The National Hockey League, and its commissioner Gary Bettman in particular, do not get a lot of credit when they do things right usually.
But one thing they have finally gotten right is expansion.
NHL expansion is not a new game. It's been going on multiple times since 1967, and it just follows typical sports expansion practice in the bigger picture. The story is not very different in football or baseball or basketball.
The formula goes something like this - new franchise pays exorbitant fees for very little quality on field/court/ice in return. New franchise struggles for a few years. When that happens in a virgin market - which is often the case for the NHL - that often has severe long term consequences.
By granting the Vegas Golden Knights the most generous expansion draft terms the league gave the new team an opportunity to be competitive, and to thrive in the new marketplace. And for the half billion dollar expansion fee, the Knights better have had that opportunity.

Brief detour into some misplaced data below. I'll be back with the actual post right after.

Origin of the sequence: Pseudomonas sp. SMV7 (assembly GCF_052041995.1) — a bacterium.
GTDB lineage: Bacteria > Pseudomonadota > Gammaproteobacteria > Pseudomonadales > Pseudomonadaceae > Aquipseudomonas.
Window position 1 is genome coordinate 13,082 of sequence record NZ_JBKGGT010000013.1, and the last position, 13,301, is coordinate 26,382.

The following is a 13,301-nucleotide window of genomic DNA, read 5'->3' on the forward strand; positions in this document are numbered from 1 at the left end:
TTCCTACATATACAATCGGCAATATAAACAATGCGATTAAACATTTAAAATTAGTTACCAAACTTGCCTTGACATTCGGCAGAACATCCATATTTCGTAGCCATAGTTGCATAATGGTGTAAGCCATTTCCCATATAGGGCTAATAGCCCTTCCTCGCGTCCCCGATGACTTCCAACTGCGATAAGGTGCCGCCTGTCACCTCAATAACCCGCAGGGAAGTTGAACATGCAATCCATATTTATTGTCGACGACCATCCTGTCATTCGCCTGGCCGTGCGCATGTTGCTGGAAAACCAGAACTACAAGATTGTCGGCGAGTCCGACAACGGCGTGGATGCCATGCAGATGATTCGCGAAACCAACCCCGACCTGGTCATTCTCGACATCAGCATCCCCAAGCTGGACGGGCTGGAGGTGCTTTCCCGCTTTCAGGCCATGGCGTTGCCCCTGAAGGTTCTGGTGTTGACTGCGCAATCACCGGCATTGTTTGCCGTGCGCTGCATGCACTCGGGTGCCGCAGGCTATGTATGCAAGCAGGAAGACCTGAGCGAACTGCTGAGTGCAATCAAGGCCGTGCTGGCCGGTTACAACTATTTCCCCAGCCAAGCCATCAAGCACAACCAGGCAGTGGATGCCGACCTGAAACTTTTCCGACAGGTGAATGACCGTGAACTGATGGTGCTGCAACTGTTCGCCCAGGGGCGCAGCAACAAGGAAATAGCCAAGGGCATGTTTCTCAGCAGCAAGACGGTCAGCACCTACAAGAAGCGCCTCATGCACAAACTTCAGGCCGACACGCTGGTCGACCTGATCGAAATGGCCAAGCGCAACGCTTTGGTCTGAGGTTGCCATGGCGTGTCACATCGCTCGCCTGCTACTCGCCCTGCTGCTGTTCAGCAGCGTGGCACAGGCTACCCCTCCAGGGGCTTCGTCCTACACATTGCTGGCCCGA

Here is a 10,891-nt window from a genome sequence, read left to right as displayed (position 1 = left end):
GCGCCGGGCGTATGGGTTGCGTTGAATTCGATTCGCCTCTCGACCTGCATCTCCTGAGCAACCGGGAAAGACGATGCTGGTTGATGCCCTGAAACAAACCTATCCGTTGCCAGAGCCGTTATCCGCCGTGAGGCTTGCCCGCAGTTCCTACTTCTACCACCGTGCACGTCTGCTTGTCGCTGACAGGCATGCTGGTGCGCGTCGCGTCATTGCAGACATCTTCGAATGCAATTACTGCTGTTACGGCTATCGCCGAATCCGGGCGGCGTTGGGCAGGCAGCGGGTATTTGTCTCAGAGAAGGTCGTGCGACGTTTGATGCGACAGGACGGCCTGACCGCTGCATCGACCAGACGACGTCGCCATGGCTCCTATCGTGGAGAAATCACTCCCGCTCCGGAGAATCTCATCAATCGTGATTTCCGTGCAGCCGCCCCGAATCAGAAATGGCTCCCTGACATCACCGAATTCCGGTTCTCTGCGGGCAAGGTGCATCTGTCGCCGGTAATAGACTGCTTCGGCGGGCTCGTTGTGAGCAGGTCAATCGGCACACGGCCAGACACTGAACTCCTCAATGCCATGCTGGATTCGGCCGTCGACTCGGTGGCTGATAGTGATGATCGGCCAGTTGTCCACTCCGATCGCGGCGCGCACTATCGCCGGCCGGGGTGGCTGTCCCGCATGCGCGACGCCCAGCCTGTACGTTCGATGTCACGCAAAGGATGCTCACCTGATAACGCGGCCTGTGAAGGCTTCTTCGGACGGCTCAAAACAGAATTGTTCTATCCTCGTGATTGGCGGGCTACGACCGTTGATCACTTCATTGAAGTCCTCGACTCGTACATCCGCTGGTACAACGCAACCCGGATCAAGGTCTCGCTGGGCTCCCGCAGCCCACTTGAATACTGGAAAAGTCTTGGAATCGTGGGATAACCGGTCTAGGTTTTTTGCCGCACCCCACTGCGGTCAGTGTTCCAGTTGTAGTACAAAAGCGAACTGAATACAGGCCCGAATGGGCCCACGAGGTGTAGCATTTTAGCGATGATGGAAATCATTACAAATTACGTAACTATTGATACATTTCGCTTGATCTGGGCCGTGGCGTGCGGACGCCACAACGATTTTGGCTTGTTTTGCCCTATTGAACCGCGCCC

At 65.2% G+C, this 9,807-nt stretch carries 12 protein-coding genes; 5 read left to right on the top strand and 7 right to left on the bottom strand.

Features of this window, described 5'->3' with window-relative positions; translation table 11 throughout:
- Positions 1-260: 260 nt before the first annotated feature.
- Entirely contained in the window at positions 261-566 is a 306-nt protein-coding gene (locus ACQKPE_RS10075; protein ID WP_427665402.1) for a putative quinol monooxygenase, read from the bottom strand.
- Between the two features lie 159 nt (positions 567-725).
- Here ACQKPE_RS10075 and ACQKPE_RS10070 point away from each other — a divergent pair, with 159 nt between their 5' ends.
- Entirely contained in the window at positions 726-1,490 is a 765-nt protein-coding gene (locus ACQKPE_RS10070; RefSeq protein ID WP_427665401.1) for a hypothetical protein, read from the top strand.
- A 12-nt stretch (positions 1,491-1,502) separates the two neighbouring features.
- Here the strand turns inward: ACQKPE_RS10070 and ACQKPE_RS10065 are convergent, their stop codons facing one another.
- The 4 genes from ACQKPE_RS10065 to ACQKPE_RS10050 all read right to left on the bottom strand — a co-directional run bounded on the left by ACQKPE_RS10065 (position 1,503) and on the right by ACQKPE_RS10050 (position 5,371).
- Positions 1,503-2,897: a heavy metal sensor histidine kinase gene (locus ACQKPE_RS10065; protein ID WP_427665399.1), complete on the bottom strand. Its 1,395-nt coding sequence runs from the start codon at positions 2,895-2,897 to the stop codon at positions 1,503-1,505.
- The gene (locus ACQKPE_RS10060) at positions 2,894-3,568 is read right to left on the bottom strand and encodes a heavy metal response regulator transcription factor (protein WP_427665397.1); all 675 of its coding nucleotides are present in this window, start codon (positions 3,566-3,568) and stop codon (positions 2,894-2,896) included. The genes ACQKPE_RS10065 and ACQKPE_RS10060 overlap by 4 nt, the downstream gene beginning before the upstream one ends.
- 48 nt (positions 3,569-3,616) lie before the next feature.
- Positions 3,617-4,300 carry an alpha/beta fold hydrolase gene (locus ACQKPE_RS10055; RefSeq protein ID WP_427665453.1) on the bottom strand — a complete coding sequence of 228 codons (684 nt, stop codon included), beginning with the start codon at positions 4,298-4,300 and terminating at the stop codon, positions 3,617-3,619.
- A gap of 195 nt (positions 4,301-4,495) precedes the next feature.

Now that's not to say Bettman and co should be given too much credit for this. The Knights did their homework and found players to perfectly fit into their vision and the perfect coach to get the most out of them. Throw in the fact that they were the lone expansion entrant - allowing for side deals and salary cap manipulation - and the perfect storm brewed.
And of course Vegas architect general manager George McPhee will be the first to admit luck has played a great role. When he built this team from scratch he could never have envisioned what has happened. He wisely selected these players, but lucked into the fact that they would quickly find that elusive chemistry every team wishes for. No team has better chemistry than Vegas.
And that, as much as anything, is why they are three wins away from winning the Stanley Cup